038

The Cathedral Grove trees never fail to impress.

Broom Busters

It’s that time of year when the first colours brighten up the neighbourhood. To me, colour means spring, even if it is only from that prolific weed, Scotch broom. Locally, broom has fallen into disfavour because, like the introduced rabbits of Australia, it is trying to take over, crowding out the indigenous plants such as the Garry oak. There is a case to be made about what is indigenous. How far back do we go? Do we call it an introduced species if “man” brought it from somewhere else? What about the seeds that are spread by sticking to a dog’s fur, or a wild animal’s fur, for that matter? Are those plants then called introduced species?

002However you may want to rationalize it, the broom was not here on Vancouver Island until Captain Walter Grant brought it to his garden in 1850. “Bad move, Walter,” say the Broom Busters who are now almost as annoying as the invasive plant they are trying to eradicate.

I don’t mind if the Broom Busters want to cut down broom that is growing rampantly in open fields, but most people take care of their own yards and the broom doesn’t go crazy there. I happen to live in a rural area just outside of town, and this is where the birds come. They find the broom a good place to hide and many a young quail has found protection under the thick broom growth that borders my property on two sides.

I like the fact that the thick bushes give me a bit more privacy from the hordes that walk past here, usually lagging behind dogs that have been let loose to do their business on the properties that have grass that is longer than one inch. I like that extra hedge beyond my own cedar hedge.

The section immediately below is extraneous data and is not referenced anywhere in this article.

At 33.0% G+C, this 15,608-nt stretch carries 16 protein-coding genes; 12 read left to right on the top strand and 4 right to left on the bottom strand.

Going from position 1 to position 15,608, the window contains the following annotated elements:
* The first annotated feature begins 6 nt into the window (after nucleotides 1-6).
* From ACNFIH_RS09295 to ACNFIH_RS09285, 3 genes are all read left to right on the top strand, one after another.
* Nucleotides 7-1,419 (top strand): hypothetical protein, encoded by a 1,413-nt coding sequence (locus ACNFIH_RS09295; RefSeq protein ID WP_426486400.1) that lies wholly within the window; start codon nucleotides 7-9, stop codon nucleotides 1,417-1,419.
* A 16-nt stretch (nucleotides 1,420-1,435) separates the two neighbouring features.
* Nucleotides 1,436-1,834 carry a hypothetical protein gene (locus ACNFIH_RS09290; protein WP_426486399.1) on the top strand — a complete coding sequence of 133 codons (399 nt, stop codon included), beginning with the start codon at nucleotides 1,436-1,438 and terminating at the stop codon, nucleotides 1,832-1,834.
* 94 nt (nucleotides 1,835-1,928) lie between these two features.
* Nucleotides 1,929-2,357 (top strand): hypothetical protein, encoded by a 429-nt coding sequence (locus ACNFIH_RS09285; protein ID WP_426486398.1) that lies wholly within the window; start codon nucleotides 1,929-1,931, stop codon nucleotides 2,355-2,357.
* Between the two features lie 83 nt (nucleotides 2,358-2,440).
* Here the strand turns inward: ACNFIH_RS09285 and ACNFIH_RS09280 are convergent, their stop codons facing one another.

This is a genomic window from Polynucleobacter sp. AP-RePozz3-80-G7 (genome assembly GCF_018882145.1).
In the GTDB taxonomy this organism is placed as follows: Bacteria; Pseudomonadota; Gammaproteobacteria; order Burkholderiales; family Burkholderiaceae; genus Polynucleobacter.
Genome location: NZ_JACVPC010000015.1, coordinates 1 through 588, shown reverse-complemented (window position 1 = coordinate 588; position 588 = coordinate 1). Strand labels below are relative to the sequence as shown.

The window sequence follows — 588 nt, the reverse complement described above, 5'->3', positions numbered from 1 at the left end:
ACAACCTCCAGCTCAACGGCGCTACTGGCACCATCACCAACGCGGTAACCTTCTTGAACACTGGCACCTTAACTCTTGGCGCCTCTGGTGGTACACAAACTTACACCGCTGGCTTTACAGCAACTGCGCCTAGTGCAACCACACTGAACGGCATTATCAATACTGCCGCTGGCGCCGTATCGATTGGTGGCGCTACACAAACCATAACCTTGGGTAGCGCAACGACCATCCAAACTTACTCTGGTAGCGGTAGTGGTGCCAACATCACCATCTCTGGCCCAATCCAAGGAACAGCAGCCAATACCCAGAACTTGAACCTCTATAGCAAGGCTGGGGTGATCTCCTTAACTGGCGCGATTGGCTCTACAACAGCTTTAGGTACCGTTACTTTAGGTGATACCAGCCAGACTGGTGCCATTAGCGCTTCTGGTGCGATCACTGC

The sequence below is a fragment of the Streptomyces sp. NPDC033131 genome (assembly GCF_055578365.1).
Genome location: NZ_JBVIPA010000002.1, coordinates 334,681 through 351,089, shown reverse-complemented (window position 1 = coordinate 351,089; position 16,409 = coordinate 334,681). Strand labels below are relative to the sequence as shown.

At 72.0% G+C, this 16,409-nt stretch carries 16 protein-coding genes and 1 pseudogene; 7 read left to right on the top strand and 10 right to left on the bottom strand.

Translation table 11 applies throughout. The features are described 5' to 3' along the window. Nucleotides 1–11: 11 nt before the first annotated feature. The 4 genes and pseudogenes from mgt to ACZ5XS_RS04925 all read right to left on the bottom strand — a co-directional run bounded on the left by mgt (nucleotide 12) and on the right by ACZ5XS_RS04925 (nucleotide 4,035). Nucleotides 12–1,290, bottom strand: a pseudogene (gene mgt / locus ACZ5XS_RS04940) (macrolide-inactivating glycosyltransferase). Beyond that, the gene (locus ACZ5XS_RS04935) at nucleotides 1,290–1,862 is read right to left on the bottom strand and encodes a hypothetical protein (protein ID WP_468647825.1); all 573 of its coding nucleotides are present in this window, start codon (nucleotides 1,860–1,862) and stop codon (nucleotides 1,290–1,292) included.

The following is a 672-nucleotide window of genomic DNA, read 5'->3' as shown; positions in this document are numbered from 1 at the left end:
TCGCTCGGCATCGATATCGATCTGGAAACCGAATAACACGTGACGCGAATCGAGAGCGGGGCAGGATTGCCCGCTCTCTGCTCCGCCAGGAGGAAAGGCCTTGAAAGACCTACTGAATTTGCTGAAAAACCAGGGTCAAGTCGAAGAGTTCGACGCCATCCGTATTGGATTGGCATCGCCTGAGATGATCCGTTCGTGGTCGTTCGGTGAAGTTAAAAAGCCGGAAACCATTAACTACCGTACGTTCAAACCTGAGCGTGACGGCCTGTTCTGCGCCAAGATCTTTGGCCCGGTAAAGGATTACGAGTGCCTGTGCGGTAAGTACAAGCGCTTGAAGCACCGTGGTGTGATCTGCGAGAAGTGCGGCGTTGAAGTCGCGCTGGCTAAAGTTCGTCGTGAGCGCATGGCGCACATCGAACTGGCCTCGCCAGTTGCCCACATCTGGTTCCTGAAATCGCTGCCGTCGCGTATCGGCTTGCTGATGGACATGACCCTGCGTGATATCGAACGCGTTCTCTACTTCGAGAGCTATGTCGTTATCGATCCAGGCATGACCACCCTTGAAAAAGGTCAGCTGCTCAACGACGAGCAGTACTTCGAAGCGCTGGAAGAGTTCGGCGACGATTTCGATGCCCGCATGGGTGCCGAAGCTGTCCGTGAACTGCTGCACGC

One evening I heard the snipping of pruners  just in front of my hedge. A  woman had chosen to show me how my yard frontage should look. She snipped off the blooming broom and left the ugly stalks  looking like empty tenement housing. I told her I would look after my own yard, thank you. She was convinced that she was doing a good deed and I should want to be rid of this ugly plant. It was invasive. And so are you, I thought.

I wondered if she would also cut down the big blackberry patch that is growing next to the broom. Blackberry is officially considered an invasive plant, yet everyone loves to come to pick the berries.

013

I agree that broom is invasive and I do keep it under control on my own property. But broom is not shade tolerant so since much of our natural land is fir forest, I don’t believe the broom is that much of a threat there. This hedge of broom in the photo above is only growing at the sunny edge of the trees.

Meanwhile, I happen to like it in small amounts.

Watch out, people. The Broom Busters don’t like broom and will cut it down whether you like it or not. I shudder to think what my vegetable garden would look like if some of the Broom Busters decided that they didn’t like broccoli.

The Nice Light

I know “nice” is a tired word and I try not to use it, but in this case, I have to. When the sun dips low in the sky, for a few minutes the rays pass through the lower atmosphere where, I presume it’s the dust particles that enhance its golden colour. Any objects this late evening sunshine rests on, are turned to gold. Where does “nice” come in? Whenever I see the trunks of the fir trees turn gold, I always say, “Oh look! There’s that nice light again.”

In this post I don’t have much of a story, but I wanted to share “the nice light” with you.

The big maple and the firs soak it up.??????????

The tall firs reach up to catch “the nice light.”??????????

Through the gaps in the trees, the trunks of the neighbour’s trees are dabbed with light.??????????

The green leaves in the foreground (left) are part of the same maple tree as the golden lime-coloured ones. The trees to the right are hollies.

??????????The show is nearly over as the sun sinks lower yet. Now it’s mostly the clouds that are touched by colour. The same cloud that spat twenty drops of rain on our parched grass, is painted pink by the sun as it says, “See you tomorrow.”

??????????